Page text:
ILC betrays Ngukurr First Nation youth by leaving them high and dry

In outback Australia, many young First Nations people aspire to work in the cattle industry and it is local employment. Here is another example of the ILC leaving our First Nations youth high and dry and continue to employ non-Indigeous people.

Vocational trainers in the remote East Arnhem Land indigenous community of Ngukurr are helping a new generation of stockmen and women to saddle up. Students are learning to how ride horses and muster cattle in the hope they can secure cattle industry jobs. But they face barriers beyond the school gate. (ABC TV - 7.30 NT)
What's supposed to happen
Indigenous Land Corporation is funded to assist First Nations people to acquire land and to manage Indigenous held land so as to provide economic, environmental, social or cultural benefits.

By Mick Estens

The boss of the school rural programme teaching Ngukurr youth skills for the cattle industry is Toby Gorringe, he is a First Nation man from Queensland with a strong voice for his own people. He has spent a life time with cattle and horses.

The Indigenous Land Corporation just refuse to give our people land.

Not just that they use our people as slave labour with promises of work. What a lot of rubbish, but what do you expect from Uncle Tom's and Aunt Mary's?

These black Board of Directors are an absolute joke. They love being the little black boys and girls performing for their white masters. These Black Directors have NO feelings for the wrongs they do. The worst thing is that they believe they are doing something Good for their Mob. Just shits doesn't it.

- Michael Anderson

His father, Bill Gorringe, was handpicked in 1932 to be among the greatest group of horseman and cattleman that this country has ever put together. They rode in rodeo and performed bush skills in front of Sir Sid Kidman at his 75th Birthday at Jubilee Oval in Adelaide attended by 40,000 people.

In 2012 Mr Toby Gorringe took his school kids to the lands of their grandparents on Alawa country 170 km west of Ngukurr. The Station here is being leased, somewhat unsuccessfully for the Minyerri people, to the Indigenous Land Corporation (ILC). The first trip up was a success for the youth, so much so another was put in place for the same year. The young First Nation kids got to see their uncles and cousins saddling up horses, bucking a few out, they even went on an all day saddle muster. The second trip the ILC had cut the Ngukurr groups access to decent accommodation and placed the group in tents under a half dead tree on the flat with three leaves on it for shade right next to a fuel dump.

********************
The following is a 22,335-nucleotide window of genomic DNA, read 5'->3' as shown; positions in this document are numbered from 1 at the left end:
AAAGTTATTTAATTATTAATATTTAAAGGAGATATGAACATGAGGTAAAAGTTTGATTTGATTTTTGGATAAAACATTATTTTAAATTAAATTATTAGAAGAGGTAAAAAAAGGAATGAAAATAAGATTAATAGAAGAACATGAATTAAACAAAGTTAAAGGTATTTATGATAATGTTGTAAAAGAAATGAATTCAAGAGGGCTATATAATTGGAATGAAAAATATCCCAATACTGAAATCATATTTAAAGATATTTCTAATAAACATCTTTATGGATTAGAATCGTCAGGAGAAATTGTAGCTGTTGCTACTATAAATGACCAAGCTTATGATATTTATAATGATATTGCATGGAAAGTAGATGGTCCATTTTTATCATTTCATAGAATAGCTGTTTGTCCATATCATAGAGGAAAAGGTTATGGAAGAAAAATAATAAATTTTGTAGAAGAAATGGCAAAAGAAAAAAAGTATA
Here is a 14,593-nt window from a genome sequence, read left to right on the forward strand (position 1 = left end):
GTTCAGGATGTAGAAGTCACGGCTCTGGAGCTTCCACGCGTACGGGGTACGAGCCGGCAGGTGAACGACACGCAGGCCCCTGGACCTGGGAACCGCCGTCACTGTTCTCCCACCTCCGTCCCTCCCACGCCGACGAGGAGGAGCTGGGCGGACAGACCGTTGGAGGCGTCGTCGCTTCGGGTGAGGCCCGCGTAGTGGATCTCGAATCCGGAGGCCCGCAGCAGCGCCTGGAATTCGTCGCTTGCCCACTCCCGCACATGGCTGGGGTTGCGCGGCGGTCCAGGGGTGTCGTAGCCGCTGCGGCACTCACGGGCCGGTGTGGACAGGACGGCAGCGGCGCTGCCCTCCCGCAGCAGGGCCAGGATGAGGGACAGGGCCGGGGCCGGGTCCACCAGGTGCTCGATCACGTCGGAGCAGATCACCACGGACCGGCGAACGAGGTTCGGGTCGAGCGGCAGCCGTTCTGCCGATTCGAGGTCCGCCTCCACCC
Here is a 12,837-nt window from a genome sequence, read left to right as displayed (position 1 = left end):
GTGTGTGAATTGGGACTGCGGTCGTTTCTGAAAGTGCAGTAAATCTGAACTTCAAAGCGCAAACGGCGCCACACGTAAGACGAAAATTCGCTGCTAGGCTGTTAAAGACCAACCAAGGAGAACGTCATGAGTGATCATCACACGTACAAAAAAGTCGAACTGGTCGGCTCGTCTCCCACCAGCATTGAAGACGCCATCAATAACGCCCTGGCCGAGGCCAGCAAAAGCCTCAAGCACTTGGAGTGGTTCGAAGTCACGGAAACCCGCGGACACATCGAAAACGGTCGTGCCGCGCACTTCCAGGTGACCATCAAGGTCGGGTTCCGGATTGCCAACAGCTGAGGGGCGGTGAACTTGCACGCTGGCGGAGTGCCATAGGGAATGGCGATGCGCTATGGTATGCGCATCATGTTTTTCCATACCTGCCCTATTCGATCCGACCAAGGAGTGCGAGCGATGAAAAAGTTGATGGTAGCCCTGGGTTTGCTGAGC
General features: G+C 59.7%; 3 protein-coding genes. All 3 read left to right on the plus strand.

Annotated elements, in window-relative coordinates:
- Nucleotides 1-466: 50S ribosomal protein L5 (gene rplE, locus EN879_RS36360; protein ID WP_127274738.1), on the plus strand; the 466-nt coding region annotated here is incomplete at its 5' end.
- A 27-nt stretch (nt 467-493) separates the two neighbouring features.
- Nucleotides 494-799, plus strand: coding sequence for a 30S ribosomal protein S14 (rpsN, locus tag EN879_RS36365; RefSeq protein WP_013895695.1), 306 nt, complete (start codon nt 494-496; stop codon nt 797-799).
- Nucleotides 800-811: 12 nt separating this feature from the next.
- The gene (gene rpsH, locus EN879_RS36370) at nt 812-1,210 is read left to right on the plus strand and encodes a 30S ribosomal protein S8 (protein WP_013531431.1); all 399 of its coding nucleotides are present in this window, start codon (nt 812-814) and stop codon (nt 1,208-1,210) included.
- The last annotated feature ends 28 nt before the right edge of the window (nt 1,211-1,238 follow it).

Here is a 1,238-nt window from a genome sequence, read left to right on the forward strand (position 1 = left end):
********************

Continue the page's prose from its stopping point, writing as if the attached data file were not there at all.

The School Principle thought he would fix the accommodation problem by offering some of the schools funding to the multimillion federal Government run ILC. The ILC accepted the $25 000 from the Ngukurr School kids and built a covered shed for the kids to camp in when next they visited their country.

As the excitement grew among the children at Ngukurr in 2013 that were going to go mustering and camping on the ILC property, bad news arrived. An ILC senior employee, a white man known to Mr Gorringe, rang the School Principle and informed him that the visit could ONLY go ahead if the Aboriginal man in charge, Mr Toby Gorringe, was replaced by a better suited to the ILC representative. The Principle informed the ILC boss that Mr Gorringe was the Senior Indigenous man in charge and if he wasn't let be in charge than the visit could not go ahead.

The Ngukurr School kids, after being let down and treated badly by the ILC have never returned to the ILC leased Hodgson Downs Station again or got to sleep in the accommodation that they paid for or spent time upon their grandparents' lands. The last couple of outing these kids had was onto their own country at Yellow Water Hole.

In the meantime, the non - Indigenous ILC senior men and Manager involved in the Hodgson Downs Lease employed a stock contracting mustering team from outside the ILC employment to help them with their mustering. This contracting team for a period of time last year and today are living in the quarters the Ngukurr School kids paid for. In effect, the Ngukurr kids missed out and now their accommodation has a mob of white fellas in there using their assets and taking the employment from local Alawa men. One has to ask why, after nearly 20 years in existence the ILC have no Contract Stock Mustering camps they have fully trained and funded themselves? Why pay outsiders $18-20 per head to muster while local Aboriginal men miss out?

Until Dawn Casey and her team of ILC Directors start clearing out non indigenous employees in senior positions, not much benefit will flow through to the very people they are supposed to represent. Here in this part of Arnhem Land the Aboriginal word for white man is " munanga" so it shows how ineffectual the ILC has become when locals along the Roper Road call the ILC not the Indigenous Land Corporation but the MLC, Munanga Land Corporation. In this name, lays the problem. If the Army is full of Soldiers, the Navy full of Sailors, why isn't the Indigenous Land Corporation, full in ALL major positions, with First Nation people that are more cultural attuned with running their own Corporation?

To date, the Ngukurr School Kids have never been back to the ILC leased property Hodgson Downs.

The writer of this article, Mick Estens, declares an impartiality conflict of interest as he has had direct involvement in the matters he has written about.

Mr Estens was an ILC employee from January 30, 2012 to January 16, 2013.

PS: The ILC media section were emailed a copy of this story and the writer received no reply from anyone within the ILC